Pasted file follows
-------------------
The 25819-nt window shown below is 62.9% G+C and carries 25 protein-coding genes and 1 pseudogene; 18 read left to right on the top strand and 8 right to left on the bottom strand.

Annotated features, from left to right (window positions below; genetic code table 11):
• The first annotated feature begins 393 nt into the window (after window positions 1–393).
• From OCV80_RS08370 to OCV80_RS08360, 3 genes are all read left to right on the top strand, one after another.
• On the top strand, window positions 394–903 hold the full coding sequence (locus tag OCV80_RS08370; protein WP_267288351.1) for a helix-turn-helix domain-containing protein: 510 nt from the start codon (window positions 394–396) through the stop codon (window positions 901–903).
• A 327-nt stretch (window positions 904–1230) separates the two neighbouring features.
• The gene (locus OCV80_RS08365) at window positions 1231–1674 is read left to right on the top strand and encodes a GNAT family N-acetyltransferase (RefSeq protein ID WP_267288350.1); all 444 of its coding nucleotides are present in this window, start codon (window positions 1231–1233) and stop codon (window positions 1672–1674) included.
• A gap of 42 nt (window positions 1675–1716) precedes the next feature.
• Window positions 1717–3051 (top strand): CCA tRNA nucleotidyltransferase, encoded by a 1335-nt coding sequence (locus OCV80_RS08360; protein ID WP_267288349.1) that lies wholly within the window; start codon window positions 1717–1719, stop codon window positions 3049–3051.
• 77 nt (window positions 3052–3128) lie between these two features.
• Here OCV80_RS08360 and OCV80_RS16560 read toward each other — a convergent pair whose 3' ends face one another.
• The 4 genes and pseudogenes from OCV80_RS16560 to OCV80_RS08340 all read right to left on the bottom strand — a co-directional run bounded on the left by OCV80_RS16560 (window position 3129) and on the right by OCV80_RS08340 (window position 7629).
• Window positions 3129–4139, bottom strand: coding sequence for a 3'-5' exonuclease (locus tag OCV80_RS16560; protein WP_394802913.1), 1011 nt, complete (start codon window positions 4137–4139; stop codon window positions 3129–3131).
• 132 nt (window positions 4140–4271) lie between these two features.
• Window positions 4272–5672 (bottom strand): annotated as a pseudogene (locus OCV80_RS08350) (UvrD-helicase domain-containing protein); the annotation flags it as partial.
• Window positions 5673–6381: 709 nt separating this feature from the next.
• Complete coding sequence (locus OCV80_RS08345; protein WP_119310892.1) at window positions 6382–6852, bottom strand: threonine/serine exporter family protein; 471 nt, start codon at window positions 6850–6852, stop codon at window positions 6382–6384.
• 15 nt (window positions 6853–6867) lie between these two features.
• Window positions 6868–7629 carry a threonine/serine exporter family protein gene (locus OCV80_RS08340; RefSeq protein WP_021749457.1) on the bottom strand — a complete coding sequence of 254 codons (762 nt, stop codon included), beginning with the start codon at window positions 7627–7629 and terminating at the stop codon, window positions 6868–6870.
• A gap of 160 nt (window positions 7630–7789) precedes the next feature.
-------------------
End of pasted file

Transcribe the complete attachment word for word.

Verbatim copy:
The 25819-nt window shown below is 62.9% G+C and carries 25 protein-coding genes and 1 pseudogene; 18 read left to right on the top strand and 8 right to left on the bottom strand.

Annotated features, from left to right (window positions below; genetic code table 11):
• The first annotated feature begins 393 nt into the window (after window positions 1–393).
• From OCV80_RS08370 to OCV80_RS08360, 3 genes are all read left to right on the top strand, one after another.
• On the top strand, window positions 394–903 hold the full coding sequence (locus tag OCV80_RS08370; protein WP_267288351.1) for a helix-turn-helix domain-containing protein: 510 nt from the start codon (window positions 394–396) through the stop codon (window positions 901–903).
• A 327-nt stretch (window positions 904–1230) separates the two neighbouring features.
• The gene (locus OCV80_RS08365) at window positions 1231–1674 is read left to right on the top strand and encodes a GNAT family N-acetyltransferase (RefSeq protein ID WP_267288350.1); all 444 of its coding nucleotides are present in this window, start codon (window positions 1231–1233) and stop codon (window positions 1672–1674) included.
• A gap of 42 nt (window positions 1675–1716) precedes the next feature.
• Window positions 1717–3051 (top strand): CCA tRNA nucleotidyltransferase, encoded by a 1335-nt coding sequence (locus OCV80_RS08360; protein ID WP_267288349.1) that lies wholly within the window; start codon window positions 1717–1719, stop codon window positions 3049–3051.
• 77 nt (window positions 3052–3128) lie between these two features.
• Here OCV80_RS08360 and OCV80_RS16560 read toward each other — a convergent pair whose 3' ends face one another.
• The 4 genes and pseudogenes from OCV80_RS16560 to OCV80_RS08340 all read right to left on the bottom strand — a co-directional run bounded on the left by OCV80_RS16560 (window position 3129) and on the right by OCV80_RS08340 (window position 7629).
• Window positions 3129–4139, bottom strand: coding sequence for a 3'-5' exonuclease (locus tag OCV80_RS16560; protein WP_394802913.1), 1011 nt, complete (start codon window positions 4137–4139; stop codon window positions 3129–3131).
• 132 nt (window positions 4140–4271) lie between these two features.
• Window positions 4272–5672 (bottom strand): annotated as a pseudogene (locus OCV80_RS08350) (UvrD-helicase domain-containing protein); the annotation flags it as partial.
• Window positions 5673–6381: 709 nt separating this feature from the next.
• Complete coding sequence (locus OCV80_RS08345; protein WP_119310892.1) at window positions 6382–6852, bottom strand: threonine/serine exporter family protein; 471 nt, start codon at window positions 6850–6852, stop codon at window positions 6382–6384.
• 15 nt (window positions 6853–6867) lie between these two features.
• Window positions 6868–7629 carry a threonine/serine exporter family protein gene (locus OCV80_RS08340; RefSeq protein WP_021749457.1) on the bottom strand — a complete coding sequence of 254 codons (762 nt, stop codon included), beginning with the start codon at window positions 7627–7629 and terminating at the stop codon, window positions 6868–6870.
• A gap of 160 nt (window positions 7630–7789) precedes the next feature.